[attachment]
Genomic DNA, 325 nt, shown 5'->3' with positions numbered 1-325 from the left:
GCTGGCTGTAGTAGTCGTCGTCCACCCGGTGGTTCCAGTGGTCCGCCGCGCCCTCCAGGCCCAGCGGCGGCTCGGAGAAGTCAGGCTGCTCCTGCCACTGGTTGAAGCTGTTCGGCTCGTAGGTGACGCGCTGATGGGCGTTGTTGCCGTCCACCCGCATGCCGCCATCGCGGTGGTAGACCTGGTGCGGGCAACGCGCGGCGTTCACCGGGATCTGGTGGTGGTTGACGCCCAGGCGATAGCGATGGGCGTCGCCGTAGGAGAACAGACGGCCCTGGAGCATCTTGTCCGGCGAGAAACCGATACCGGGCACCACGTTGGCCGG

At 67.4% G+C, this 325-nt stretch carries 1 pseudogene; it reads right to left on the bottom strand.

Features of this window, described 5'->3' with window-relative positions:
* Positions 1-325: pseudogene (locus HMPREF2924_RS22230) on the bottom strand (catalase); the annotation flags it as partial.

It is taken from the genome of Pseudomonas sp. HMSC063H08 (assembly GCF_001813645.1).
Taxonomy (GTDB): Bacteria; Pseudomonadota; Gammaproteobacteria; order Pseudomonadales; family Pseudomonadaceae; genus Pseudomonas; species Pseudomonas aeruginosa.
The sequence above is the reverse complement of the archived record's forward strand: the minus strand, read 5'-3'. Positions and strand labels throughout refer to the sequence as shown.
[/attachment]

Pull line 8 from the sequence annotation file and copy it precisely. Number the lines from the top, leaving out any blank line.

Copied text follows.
The sequence above is the reverse complement of the archived record's forward strand: the minus strand, read 5'-3'. Positions and strand labels throughout refer to the sequence as shown.